Having a baby shakes up your world, on a practical level but also on a deeply emotional level. I found that not just my daily life and relationships were changed, but my very identity came into question.
Before I had my first baby, I thought I knew myself reasonably well, my faults and failures and where I excelled. I thought I knew my good and bad points but these are now all suddenly magnified and tested as you are pushed to your very limit and a just bit further.
The things about me that I could hide before start to surface, I suddenly come face to face with my selfishness and need for comfort and independence, but even more obvious was my lack of confidence to do this new role.
Where I would doubt myself and indulge in low self esteem before, I came to realise that this now has major implications as there is a tiny person wholly dependant on me.
The pressure is intense to be the best for them.
You are not only dealing with your own crazy emotions (and I mean CRAZY), but you also have this constant nagging question in your mind.
Am I a good enough mum?
You forget who you are for a while and become consumed by this one tiny little person and being good enough for them. Sometimes I looked to other mothers for comfort but would find myself comparing, and then came away feeling much worse, deciding that they must just be doing it better.
In this time of very early motherhood, I felt I was losing a sense of myself and of who I was. I was getting lost in nap times and ‘the perfect nap length’, dealing with feeding and trying to soothe my baby day after day. If one thing went wrong, one nap time too late or wake time wrong, my entire day would be ruined.
Who is this crazy person who is letting herself be ruled by nap times?? Who has taken over my body and is acting like a mad woman?!
My day and my mood would be dependant on my baby’s mood, which as a colicky and generally very high maintenance kind of baby, this meant I was often anxious and very rarely at peace with myself.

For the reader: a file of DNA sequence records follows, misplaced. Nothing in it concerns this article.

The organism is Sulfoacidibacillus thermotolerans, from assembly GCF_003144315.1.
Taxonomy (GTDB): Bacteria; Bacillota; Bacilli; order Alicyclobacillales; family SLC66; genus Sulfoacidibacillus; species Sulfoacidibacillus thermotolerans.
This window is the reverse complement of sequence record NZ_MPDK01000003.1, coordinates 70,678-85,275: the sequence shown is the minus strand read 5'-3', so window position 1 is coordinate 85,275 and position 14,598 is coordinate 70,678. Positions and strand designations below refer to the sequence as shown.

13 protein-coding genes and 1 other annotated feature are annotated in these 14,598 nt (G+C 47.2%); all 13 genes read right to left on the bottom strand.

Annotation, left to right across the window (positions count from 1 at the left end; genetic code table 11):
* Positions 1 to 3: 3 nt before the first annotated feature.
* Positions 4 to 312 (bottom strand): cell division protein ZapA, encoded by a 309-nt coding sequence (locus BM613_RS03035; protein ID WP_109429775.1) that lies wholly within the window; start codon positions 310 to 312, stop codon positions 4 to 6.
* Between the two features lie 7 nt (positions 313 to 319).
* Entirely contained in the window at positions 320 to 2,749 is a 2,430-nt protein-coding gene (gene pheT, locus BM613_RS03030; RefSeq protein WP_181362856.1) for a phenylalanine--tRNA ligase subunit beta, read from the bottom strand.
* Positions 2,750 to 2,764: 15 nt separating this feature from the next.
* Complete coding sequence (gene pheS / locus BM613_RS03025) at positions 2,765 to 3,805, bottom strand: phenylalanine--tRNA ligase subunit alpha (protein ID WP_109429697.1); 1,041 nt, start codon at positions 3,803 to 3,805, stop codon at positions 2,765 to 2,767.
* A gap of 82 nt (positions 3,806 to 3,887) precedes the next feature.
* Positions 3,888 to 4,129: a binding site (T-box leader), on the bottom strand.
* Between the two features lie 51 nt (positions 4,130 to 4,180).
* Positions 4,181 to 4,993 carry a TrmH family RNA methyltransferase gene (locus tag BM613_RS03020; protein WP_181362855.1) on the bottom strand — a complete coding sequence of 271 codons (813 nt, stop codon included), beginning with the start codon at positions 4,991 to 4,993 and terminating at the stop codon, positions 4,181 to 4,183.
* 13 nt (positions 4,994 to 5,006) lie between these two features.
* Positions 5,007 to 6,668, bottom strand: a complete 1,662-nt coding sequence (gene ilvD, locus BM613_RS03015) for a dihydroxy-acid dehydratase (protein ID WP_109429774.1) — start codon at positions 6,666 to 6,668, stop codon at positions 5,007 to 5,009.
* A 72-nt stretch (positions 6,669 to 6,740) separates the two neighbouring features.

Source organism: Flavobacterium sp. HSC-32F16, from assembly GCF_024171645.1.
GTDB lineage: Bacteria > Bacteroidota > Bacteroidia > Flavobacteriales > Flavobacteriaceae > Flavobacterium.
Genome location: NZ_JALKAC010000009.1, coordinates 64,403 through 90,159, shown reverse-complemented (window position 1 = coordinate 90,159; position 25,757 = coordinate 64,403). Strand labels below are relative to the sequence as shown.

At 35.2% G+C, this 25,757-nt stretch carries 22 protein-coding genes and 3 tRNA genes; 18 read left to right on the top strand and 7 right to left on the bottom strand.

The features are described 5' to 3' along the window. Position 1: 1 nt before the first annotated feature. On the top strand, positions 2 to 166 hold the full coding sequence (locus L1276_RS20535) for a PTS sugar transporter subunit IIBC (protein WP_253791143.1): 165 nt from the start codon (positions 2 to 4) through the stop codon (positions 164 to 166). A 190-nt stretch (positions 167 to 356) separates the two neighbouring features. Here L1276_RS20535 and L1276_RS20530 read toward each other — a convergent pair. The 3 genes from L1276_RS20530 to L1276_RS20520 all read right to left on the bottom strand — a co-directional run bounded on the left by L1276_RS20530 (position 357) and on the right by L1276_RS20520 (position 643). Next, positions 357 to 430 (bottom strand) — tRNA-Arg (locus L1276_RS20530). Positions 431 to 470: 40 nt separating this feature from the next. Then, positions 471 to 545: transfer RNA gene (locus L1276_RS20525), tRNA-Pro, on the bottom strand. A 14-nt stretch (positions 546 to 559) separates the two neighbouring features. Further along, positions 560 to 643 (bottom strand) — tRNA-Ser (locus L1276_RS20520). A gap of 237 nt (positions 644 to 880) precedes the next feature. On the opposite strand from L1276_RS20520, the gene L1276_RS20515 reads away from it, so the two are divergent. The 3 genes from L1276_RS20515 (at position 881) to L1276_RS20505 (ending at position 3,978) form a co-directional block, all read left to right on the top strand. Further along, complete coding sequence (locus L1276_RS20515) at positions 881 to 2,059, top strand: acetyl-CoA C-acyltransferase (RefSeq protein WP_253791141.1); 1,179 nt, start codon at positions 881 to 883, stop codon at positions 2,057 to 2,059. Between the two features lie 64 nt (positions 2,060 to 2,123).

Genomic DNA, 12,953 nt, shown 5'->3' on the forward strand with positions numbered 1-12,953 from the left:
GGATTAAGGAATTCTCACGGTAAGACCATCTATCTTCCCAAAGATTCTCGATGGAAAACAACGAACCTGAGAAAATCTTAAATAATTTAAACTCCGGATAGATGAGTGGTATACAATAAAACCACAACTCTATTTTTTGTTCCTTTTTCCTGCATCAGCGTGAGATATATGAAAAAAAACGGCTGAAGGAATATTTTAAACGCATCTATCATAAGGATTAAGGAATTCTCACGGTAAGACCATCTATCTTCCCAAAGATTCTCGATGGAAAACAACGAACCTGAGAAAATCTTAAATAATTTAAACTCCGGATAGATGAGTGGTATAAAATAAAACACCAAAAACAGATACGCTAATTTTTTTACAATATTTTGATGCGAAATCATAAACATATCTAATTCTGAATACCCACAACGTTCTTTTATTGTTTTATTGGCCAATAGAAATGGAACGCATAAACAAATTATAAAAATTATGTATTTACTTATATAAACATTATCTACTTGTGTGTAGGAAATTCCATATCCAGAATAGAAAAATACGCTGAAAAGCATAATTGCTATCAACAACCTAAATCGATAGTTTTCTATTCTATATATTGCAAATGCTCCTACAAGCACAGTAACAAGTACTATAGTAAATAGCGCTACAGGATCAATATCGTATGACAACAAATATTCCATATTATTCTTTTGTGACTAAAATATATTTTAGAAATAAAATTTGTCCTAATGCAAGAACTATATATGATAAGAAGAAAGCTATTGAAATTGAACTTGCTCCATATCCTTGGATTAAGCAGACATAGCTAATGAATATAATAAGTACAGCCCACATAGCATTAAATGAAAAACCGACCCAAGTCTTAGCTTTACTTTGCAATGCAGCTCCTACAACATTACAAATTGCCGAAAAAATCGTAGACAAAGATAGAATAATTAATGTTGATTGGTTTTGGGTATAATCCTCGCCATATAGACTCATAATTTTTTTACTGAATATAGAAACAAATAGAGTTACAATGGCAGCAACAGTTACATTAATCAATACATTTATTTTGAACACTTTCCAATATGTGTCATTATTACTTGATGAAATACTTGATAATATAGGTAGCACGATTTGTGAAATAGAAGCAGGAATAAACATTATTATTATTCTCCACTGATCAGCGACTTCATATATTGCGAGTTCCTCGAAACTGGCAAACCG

Before I had my first baby I imagined motherhood to be hard and tiring, but I never imagined to have my confidence knocked away completely. I imagined I would be able to soothe my baby and I longed for those ‘magical’ moments other mums talked about but after many days of a crying and fractious baby I started to doubt myself and my ability as a mum. How can I not soothe my own baby? Surely every mum can do that for their child?
This in itself made me forget that I was actually once much more confident and secure in who I was.
It took me a about a year to start to remember again the person I was (Oh yes, I remember! I love to read and to dance, and I love real conversations and sharing a bottle of wine with a friend!). Old passions and loves start to emerge again as I come out of the all consuming time of caring intensely for my baby and not really knowing what on earth I’m doing.
You forget what you are good at, what you can add to your little society. You become so consumed with being a good enough mum that you forget that you are a person too with a personality and gifts and a god given purpose.
But now you have been through this intense time, you aren’t the same person that you were before.
You are more.
Yes, you are more broken, tired, messy and tired (did I already say tired?) but you have learned about a deep source of strength that is only found from doing something as sacrificial as loving and caring for one so dependant on you.
11 He tends his flock like a shepherd:
He gathers the lambs in his arms
and carries them close to his heart;
he gently leads those that have young.
It was a great comfort to know I wasn’t doing this alone and that I can look to God who is gently leading us, we are close to his heart and he promises to keep us near.